The National Strike Information Center
The National Strike Information Center, created at the May 1st meeting in New Haven, was vital in spreading the strike across the country. The center, a student-run endeavor based at Brandeis University in Waltham, Massachusetts, described itself as, “a central clearing house for all information regarding strike activity at high schools, colleges, and universities across the country.” The National Strike Information Center was born when students from many East Coast schools gathered at Yale University to protest the bombing of Cambodia and the trial of Bobby Seale. There, at a meeting of hundreds of people, the original plans for a student strike against the war were laid and the Brandeis students volunteered to make their campus strike headquarters. Two nights later, the strike center began operations after one student phoned Gordon Fellman, a sociology professor who would provide guidance and assistance to the students as the strike grew, and asked to use Perlman Hall, the sociology building, as the strike headquarters. The center started receiving phone calls from campuses across the country that very night and Brandeis quickly became recognized as the unofficial headquarters for the student strike and all information related to it.
Though the strike center was located at Brandeis, it was not sanctioned by the university and was completely controlled by student volunteers. In addition to Professor Fellman, the students received help from some other Brandeis faculty and staff. Most importantly, the students managed to gain access to phone lines and a switchboard, critical equipment in what would become a nationwide communication system. Later the Brandeis administration insisted that the students reimburse the university for $9000 in long-distance phone charges and printing bills.. The students were able to raise $6,000 by October of 1970 at which time Professor Fellman sent a letter to the editor of The New York Review of Books requesting donations to cover the remaining $3,000. This confirms the NSIC’s economic independence from the university while suggesting that the center was working with a much more supportive institution than many of the striking students in other parts of the country.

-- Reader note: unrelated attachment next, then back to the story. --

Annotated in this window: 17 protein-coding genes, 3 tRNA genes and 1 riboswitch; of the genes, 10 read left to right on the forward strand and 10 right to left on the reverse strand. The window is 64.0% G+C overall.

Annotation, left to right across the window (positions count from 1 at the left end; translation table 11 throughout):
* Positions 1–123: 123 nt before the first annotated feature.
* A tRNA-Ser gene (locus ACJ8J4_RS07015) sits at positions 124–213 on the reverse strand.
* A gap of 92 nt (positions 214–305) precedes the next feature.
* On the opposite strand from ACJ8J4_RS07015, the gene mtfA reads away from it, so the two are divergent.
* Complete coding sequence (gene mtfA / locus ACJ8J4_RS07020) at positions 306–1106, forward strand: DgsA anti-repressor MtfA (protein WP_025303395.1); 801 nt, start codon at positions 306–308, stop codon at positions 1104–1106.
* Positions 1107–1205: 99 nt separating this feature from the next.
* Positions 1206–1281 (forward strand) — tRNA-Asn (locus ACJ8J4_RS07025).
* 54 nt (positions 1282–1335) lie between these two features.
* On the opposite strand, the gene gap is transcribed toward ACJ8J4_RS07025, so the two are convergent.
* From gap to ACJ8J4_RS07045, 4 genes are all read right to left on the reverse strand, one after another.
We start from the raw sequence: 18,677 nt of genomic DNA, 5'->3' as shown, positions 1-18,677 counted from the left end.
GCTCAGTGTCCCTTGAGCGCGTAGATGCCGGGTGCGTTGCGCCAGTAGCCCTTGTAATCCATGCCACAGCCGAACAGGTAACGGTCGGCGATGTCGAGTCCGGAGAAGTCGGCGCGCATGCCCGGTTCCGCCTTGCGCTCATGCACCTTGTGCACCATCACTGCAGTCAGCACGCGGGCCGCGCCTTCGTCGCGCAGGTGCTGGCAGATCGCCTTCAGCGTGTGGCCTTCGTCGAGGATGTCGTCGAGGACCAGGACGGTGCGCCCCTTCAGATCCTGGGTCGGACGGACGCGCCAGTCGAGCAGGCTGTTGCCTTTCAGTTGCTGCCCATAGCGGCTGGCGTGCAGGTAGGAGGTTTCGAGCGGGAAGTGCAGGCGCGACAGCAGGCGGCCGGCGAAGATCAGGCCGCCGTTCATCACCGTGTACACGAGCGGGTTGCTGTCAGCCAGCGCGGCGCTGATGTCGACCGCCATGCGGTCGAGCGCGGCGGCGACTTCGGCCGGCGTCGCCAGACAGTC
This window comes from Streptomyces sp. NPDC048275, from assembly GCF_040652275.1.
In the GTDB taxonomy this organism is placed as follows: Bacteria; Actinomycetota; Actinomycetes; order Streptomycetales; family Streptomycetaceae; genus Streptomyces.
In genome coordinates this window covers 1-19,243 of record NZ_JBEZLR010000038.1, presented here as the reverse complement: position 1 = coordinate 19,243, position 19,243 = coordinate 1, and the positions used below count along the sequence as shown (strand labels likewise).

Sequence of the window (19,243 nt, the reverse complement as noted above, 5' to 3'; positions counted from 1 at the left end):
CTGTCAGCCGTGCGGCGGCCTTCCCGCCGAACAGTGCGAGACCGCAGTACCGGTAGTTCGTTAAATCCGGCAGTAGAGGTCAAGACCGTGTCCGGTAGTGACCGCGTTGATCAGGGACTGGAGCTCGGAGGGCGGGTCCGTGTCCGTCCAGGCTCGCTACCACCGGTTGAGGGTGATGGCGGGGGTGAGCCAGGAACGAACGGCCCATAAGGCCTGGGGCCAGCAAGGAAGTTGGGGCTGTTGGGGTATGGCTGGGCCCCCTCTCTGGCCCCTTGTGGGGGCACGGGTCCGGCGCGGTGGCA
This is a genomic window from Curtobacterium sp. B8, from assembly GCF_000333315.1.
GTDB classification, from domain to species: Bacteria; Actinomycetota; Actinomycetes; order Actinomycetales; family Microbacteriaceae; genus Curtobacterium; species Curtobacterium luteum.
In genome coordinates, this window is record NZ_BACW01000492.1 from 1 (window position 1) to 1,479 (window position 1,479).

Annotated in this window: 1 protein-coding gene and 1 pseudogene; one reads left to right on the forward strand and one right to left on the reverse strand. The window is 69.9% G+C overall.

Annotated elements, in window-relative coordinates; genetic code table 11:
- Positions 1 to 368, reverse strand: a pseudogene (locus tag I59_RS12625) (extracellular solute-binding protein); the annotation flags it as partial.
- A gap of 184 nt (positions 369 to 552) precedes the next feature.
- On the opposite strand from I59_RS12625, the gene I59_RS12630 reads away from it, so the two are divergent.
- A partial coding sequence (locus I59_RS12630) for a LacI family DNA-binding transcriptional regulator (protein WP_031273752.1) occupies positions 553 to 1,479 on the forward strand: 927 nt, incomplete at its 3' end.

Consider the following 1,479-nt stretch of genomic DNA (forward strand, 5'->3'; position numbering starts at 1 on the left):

Working the phones and tabulating information from all around the country, NSIC volunteers set up an operation that helped spread the strike and guide strike tactics. Every two to three days, the center produced mimeograph strike information bulletins listing campuses on strike, clarifying strike demands, and highlighting important news. These newsletters were mailed to news organizations and to a long list of campuses where they helped sustain the sense of solidarity, demonstrating that each campus was part of a nationwide mobilization of unprecedented dimensions. The strike center received most of its information through the six regional headquarters or by individual campuses calling in to self-report that they were on strike. This information was verified “whenever possible,” but it is unclear exactly how this was done. Many of the campuses were said to be “on strike indefinitely” which meant, according to one volunteer, that “the strike will end when the war ends.”